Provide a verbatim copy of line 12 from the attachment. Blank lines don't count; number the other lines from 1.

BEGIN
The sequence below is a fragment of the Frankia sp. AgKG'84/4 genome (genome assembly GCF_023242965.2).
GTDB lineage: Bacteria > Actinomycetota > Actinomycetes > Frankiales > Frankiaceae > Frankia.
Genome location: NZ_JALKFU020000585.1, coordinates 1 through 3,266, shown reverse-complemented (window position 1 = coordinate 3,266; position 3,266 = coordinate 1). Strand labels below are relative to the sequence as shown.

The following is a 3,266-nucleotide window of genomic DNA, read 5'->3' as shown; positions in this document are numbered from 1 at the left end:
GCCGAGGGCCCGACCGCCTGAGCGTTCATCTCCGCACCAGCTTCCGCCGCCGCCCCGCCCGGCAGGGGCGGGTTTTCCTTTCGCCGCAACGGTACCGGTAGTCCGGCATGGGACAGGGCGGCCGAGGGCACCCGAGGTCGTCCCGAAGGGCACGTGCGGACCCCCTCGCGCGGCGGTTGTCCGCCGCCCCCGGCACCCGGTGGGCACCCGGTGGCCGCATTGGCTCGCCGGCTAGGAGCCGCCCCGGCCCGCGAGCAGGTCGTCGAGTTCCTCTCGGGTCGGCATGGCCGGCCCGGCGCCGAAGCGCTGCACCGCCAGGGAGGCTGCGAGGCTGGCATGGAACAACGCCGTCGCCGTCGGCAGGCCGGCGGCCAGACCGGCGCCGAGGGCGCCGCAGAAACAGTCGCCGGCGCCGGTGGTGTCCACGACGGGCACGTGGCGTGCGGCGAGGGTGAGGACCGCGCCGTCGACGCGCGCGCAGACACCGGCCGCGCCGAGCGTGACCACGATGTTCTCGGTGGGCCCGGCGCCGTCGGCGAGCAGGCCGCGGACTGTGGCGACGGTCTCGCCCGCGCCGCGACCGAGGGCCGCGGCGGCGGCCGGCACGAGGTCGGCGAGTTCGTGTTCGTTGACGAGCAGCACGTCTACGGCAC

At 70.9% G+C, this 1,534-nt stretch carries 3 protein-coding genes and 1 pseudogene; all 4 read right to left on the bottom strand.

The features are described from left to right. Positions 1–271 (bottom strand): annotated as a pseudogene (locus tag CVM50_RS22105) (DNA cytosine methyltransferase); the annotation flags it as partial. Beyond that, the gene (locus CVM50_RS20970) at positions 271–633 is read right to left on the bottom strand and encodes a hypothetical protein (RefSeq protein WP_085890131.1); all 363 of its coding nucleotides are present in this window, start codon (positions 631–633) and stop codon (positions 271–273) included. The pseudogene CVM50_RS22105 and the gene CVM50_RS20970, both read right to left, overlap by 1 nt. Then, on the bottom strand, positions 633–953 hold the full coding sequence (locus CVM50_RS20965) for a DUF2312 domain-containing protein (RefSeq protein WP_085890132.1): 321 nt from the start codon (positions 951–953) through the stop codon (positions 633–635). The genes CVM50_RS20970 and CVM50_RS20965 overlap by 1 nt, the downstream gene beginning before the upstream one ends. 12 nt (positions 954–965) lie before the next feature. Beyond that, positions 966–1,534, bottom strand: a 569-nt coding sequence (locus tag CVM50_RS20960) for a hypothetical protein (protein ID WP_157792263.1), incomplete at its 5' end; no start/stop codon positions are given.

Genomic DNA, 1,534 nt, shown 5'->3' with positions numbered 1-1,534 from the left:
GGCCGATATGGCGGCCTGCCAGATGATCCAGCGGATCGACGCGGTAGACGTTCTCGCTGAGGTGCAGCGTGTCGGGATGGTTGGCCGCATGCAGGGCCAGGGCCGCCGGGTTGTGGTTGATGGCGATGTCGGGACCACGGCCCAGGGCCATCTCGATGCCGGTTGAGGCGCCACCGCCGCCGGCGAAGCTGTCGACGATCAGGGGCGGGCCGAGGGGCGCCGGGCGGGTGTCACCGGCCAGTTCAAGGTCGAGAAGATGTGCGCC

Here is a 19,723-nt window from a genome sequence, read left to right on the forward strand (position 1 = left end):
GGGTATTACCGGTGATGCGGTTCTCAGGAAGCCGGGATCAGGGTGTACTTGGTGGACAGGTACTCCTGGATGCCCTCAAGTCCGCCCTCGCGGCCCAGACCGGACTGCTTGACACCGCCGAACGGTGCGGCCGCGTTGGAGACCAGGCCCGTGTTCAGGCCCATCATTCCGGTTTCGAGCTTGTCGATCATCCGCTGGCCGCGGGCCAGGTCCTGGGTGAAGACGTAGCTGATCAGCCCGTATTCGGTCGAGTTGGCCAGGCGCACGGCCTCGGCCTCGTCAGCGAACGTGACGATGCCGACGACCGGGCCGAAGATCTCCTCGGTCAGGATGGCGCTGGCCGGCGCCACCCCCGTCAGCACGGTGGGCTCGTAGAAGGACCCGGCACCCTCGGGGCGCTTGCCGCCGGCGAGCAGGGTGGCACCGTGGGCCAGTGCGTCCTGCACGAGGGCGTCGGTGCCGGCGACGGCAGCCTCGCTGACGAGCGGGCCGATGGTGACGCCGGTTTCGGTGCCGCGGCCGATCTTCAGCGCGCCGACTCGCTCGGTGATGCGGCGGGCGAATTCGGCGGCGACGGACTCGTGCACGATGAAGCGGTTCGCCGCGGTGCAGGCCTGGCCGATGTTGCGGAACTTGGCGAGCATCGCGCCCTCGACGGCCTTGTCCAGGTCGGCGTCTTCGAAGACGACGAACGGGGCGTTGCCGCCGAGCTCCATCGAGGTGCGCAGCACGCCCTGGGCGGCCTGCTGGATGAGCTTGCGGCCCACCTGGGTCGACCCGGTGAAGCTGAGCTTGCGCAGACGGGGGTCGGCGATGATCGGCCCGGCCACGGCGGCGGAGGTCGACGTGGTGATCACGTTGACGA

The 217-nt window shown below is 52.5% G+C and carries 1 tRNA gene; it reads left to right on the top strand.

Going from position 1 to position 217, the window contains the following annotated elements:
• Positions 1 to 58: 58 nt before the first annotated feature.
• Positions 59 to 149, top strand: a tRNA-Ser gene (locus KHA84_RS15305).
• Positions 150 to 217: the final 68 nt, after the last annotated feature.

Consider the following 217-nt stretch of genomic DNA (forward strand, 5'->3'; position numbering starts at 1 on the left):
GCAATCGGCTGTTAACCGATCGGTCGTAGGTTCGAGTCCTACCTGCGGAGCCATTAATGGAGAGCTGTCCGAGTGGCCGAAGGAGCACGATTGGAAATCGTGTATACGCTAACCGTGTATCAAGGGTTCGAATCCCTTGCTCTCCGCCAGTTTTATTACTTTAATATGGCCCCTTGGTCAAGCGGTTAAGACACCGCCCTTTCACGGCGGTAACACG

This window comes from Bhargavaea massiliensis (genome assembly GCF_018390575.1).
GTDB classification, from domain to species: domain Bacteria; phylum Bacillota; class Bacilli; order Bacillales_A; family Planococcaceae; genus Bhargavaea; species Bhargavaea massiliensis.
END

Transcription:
The 217-nt window shown below is 52.5% G+C and carries 1 tRNA gene; it reads left to right on the top strand.